The first Sea Dart Prototype (BuNo 1137634) riding its own wave inside San Diego Bay. The noticeable yellow markings were applied to enable Convair engineers to assess spray patterns during the type’s intensive tests. The second Sea Dart (BuNo 135762) was even more garishly yellow.
The F.430 was the prototype of a very short production run (just about five) of French light airliners built by Farman during the 1930s. It was also the only of them powered by British Gipsy Major engines; the others employed French Renaults.
The F.430, and two “all-French” F.431s, was used by “Air Service” company between Paris and Biarritz, the Rich & Famous’ place to be then. Don’t know if there was also a poster with the “Par avion bimoteur Renault” quote.
This truly pioneer of the long-haul passenger aircraft industry had its origins on a US. Navy patrol flying boat, the innovative YPY-1 Admiral. The brainchild of Isaac M. Laddon’s team, the design due to the unjust policies of the time, was produced by another company (Glen L. Martin) so recapitalize somehow Consolidated decided to create a passenger-carrying derivative. It sure did; first flown in 1929, the Commodores put the legendary Pan Am company on the map. Trusty, efficient and well-loved, just fourteen were built, but they sure punched about their weight.
The PBY‘s future genes shows in this gorgeous drawing.
Nipponese Phantom and cherries blossoms in full bloom.
The nowadays almost forgotten Rohrbach company was, with Junkers, one of the two pioneers of aircraft metal-construction. Their angular and inelegant Roland was designed by Alfred Rohrbach taken as a basis his revolutionary and cursed Zeppelin-Staaken E-4/20. It proved to be a modest success. The less than about twenty were produced during the mid/late-1920s saw service mainly with the Deutsche Luft Hansa (DLH). Second-hand examples also served with its associated Duruluft airline and with the Spanish Iberia company.
On a darker note, during German 1932 elections Adolf Hitler hired a DLH Roland (Immelmann I) for his two first series of campaign flights (March and July). Later, on November, Hitler switched to the more modern Ju 52.
The superbly disturbing cover of the commemorative book of Hitler’s airborne campaign by Heinrich Hoffmann and Josef Bertchold. Evil manna from heaven.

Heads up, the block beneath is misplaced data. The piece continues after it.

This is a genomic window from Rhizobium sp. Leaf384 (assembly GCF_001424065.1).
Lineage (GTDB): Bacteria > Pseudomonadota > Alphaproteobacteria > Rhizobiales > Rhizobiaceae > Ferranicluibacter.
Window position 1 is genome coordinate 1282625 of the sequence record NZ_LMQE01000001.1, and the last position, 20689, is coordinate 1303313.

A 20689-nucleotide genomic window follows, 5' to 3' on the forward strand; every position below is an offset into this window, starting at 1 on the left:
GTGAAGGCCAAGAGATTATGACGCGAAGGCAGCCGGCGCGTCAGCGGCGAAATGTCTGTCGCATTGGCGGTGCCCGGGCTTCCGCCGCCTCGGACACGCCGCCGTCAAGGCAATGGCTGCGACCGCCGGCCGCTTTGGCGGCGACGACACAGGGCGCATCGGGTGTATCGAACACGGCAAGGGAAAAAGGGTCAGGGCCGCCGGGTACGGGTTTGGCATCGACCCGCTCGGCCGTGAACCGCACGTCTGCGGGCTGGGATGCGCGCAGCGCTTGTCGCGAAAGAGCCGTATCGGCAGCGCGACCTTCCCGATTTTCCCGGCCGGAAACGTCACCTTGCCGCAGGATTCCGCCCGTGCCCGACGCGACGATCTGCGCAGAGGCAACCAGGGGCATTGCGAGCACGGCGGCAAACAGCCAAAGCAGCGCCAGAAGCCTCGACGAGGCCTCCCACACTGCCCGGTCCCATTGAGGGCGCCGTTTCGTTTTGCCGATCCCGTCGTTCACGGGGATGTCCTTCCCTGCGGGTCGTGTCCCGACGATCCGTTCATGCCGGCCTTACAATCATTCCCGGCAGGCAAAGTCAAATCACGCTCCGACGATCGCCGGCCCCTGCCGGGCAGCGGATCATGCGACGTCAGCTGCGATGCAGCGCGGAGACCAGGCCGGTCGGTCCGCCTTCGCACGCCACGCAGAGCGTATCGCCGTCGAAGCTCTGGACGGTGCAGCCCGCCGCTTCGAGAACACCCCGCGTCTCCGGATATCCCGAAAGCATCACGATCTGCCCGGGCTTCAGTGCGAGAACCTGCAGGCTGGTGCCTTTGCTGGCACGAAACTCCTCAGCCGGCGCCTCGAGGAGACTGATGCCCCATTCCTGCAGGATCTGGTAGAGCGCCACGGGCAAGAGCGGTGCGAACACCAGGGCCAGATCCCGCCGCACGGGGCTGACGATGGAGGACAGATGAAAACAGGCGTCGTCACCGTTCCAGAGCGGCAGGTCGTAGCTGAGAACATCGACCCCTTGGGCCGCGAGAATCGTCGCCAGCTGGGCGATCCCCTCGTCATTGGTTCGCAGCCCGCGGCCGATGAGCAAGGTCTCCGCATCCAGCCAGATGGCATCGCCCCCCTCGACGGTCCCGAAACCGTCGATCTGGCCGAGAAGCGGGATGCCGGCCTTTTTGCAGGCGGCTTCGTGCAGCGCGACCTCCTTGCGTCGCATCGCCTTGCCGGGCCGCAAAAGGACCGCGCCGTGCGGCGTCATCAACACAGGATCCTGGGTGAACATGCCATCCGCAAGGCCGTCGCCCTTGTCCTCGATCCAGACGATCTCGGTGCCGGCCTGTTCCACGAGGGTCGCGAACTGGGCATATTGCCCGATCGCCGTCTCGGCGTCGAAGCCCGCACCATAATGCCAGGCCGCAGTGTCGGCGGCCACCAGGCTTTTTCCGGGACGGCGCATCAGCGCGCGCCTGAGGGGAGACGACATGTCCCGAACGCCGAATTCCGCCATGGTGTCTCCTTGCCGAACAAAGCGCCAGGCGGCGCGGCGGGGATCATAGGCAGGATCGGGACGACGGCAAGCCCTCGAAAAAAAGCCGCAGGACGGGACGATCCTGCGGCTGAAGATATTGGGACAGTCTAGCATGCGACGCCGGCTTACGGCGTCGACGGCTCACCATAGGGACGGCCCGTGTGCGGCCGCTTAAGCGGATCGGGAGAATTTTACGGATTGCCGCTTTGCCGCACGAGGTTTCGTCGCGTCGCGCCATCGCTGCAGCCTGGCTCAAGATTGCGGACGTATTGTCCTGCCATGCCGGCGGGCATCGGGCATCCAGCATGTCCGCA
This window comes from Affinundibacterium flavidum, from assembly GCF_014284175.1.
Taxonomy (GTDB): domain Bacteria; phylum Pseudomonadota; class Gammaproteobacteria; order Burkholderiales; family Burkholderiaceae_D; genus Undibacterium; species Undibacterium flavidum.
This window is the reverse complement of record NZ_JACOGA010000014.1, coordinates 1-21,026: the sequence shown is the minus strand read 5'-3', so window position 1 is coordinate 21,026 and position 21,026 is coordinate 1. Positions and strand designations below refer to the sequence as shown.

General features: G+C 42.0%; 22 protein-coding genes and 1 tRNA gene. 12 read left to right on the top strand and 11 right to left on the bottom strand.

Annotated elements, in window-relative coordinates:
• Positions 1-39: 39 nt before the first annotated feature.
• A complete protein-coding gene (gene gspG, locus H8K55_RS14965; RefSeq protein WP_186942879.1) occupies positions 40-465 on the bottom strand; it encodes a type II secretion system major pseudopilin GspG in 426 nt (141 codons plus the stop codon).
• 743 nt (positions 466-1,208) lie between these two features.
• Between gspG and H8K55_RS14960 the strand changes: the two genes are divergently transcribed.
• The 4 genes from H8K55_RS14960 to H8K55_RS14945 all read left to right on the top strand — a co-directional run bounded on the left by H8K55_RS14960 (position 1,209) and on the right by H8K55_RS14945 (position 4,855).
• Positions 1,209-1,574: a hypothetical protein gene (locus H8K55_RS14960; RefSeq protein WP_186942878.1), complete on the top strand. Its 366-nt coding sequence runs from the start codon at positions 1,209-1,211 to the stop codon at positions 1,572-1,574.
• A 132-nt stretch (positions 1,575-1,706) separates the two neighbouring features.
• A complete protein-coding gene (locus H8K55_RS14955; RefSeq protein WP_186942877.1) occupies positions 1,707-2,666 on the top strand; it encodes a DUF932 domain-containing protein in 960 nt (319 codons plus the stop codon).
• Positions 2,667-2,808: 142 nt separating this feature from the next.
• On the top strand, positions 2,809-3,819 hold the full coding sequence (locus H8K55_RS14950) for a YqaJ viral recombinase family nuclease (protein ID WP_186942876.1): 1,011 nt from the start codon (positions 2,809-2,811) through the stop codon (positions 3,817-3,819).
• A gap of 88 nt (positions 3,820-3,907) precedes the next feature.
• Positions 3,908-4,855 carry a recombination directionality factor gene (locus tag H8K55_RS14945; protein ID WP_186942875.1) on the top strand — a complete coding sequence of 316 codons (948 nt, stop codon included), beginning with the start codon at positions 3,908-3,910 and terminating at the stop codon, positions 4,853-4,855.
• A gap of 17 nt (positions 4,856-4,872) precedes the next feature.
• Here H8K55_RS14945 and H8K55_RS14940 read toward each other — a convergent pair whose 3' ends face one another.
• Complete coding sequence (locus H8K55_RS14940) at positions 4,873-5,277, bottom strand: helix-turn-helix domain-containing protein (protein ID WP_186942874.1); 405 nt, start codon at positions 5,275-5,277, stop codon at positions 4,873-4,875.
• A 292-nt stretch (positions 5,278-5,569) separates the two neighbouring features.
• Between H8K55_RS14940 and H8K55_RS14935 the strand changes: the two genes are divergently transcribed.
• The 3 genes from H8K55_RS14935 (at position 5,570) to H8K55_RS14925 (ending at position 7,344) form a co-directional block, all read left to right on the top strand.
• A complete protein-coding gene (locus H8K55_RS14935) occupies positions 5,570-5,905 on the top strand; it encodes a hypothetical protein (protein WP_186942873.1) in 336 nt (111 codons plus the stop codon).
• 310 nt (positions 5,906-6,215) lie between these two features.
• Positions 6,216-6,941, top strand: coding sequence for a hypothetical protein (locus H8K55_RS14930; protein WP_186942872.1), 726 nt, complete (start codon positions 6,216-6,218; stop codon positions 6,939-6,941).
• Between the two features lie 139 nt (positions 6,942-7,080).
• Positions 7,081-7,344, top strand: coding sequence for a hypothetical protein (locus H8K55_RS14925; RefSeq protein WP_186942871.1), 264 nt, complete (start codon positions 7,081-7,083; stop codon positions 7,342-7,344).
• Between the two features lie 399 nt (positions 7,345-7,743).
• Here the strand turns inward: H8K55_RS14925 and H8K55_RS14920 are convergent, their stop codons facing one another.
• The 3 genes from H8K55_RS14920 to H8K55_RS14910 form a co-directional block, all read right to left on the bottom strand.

Neatly dressed and taking his thoughts on a roll. More formal times those of the X-15.
From the very beginning the people of Douglas knew their B-18 bomber only won the United States Army Air Corps (USAAC) contract because of its lower cost, so in order to improve the Bolo’s modest performances soon a number of fairly major modifications was studied. First flown the summer of 1939, the end result incorporated powerful Wright R2600 engines, a wing almost taken from the company DC-3 and various armament and aerodynamic refinements. Seen potential in Douglas proposal, the USAAC ordered the last batch of thirty-eight B-18s to converted into B-23s.
Fast and imposing, the Dragon arrived nevertheless just too late: its design couldn’t compete against the more modern B-25/B-26s then available. During WW2 the around thirty built saw service as patrol aircraft at first. Later some found use as trainers and thanks to their speed as fast transport.
After the war, their speed came to their rescue, and many, after the almost compulsory modifications, soon found employ as executive transports. The magnificent N777LW (C/N 2749) survivor was one of them.
The utterly impressive line-out of the second batch of the thirty He 112 acquired by Romania at Rostock, Sept. 1939. Already at war, some of these He 112s found themselves employed by the “Factory Protection Flight” before their delivery.
The B-2s were characterised by their more powerful (700hp) fuel-injected Jumo 210Ga; not world-beaters in horse power but sure purposeful-looking.